Benign Prostatic Hyperplasia
Benign prostatic hyperplasia (BPH), also known as benign prostatic hypertrophy, is an enlargement of the prostate gland. Typically, middle-aged and older men (>50 years) are affected. The enlarged prostate compresses the urethra, resulting in difficulty initiating and maintaining urination, a decrease in urine flow rate, incomplete bladder emptying, and an increase in urination frequency. Microscopically, the number of prostatic cells has increased (hyperplasia).
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BPH is typically progressive and leads to urethral obstruction, which can cause a decrease in urine flow rate, increased frequency of urination, nocturia (nighttime urination), dysuria (painful urination), and urinary tract infections.
The examination is performed digitally through the rectum (digital rectal examination). The prostate gland is felt on the anterior wall of the rectum; it has a rubbery consistency. However, the degree of enlargement may not be proportional to the degree of urinary obstruction. Some men have enlarged prostates, but they do not have urethral compression.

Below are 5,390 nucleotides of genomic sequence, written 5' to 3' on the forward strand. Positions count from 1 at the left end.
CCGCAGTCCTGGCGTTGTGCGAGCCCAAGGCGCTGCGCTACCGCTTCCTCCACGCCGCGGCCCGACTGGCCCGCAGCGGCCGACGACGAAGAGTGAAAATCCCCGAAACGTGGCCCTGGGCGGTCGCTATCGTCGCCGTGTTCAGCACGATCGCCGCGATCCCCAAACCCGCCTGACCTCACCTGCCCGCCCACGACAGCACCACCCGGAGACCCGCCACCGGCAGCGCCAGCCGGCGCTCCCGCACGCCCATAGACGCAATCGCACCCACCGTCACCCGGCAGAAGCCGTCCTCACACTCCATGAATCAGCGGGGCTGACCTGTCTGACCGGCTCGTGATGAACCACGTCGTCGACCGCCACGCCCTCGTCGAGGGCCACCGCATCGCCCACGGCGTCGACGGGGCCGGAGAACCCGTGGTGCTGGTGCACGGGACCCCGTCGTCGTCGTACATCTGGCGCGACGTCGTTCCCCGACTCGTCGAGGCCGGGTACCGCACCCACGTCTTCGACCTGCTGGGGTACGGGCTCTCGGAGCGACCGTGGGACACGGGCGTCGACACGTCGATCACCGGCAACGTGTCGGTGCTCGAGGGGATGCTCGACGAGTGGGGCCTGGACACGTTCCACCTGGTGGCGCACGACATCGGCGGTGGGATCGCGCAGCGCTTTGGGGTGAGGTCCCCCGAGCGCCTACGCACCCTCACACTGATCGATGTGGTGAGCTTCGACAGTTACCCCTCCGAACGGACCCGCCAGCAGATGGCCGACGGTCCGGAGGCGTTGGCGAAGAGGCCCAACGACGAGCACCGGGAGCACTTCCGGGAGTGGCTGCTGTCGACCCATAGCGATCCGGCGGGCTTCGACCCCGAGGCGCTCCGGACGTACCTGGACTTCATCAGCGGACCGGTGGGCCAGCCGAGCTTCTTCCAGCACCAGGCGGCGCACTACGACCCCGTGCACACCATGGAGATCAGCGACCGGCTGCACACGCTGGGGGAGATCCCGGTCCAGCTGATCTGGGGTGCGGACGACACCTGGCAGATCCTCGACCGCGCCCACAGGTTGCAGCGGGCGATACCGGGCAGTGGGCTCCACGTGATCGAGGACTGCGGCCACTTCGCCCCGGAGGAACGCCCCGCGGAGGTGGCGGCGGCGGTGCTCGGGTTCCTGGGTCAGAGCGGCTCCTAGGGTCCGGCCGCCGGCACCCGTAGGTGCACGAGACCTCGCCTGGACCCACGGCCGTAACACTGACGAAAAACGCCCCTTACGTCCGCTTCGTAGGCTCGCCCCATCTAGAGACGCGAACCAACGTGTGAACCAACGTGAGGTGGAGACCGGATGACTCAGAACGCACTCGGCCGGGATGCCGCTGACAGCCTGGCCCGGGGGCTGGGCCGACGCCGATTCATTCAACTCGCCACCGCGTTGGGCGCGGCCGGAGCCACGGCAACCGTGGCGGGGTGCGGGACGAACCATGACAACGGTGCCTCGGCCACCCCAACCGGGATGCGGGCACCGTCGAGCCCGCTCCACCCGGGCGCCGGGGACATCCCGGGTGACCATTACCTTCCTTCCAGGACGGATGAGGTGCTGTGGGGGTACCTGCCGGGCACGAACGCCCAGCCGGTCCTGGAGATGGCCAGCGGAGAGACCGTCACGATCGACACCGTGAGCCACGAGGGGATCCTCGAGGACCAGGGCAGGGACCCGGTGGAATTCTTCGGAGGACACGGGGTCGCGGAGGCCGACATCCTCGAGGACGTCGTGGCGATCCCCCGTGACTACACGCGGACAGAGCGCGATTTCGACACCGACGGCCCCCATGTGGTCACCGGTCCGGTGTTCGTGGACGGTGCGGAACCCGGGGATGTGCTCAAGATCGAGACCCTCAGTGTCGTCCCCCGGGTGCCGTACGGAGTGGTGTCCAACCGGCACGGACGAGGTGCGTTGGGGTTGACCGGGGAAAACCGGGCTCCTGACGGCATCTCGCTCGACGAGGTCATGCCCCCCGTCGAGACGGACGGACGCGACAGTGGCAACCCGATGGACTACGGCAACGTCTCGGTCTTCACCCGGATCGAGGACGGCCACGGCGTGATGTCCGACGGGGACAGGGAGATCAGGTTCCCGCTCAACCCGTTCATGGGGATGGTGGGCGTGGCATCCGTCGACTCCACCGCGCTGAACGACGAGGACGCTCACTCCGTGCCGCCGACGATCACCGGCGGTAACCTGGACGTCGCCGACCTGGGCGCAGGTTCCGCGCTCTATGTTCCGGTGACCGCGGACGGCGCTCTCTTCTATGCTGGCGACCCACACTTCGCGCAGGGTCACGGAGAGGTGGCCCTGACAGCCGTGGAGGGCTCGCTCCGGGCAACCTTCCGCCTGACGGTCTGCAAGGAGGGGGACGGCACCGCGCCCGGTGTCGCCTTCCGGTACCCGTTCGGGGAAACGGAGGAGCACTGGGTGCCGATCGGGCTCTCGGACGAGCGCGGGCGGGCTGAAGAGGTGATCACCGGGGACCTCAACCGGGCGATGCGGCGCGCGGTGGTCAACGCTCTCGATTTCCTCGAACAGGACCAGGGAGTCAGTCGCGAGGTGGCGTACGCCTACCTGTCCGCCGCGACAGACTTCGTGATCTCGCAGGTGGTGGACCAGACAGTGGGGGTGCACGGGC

The diagnosis of BPH can only be made after a biopsy or resection; otherwise, the initial diagnosis is benign prostate enlargement.
Uroflowmetry is most effective when performed on a patient with a full bladder. Urine is collected in a container while the patient urinates, and the urine flow rate is measured. Men between the ages of 46 and 65 should have a flow rate of at least 21 mL/s and a flow rate of over 200 mL. In BPH, the urine flow rate decreases.
PSA (prostate-specific antigen): PSA levels should be less than 4 ng/mL. Mild elevations in PSA may be seen in BPH. PSA is a tumor marker for prostate cancer.
Treatment options include medication, localized heat therapy, balloon dilation, laser vaporization, and microwave hyperthermia. Sometimes, surgical resection of the enlarged prostate is required.« Return to Dictionary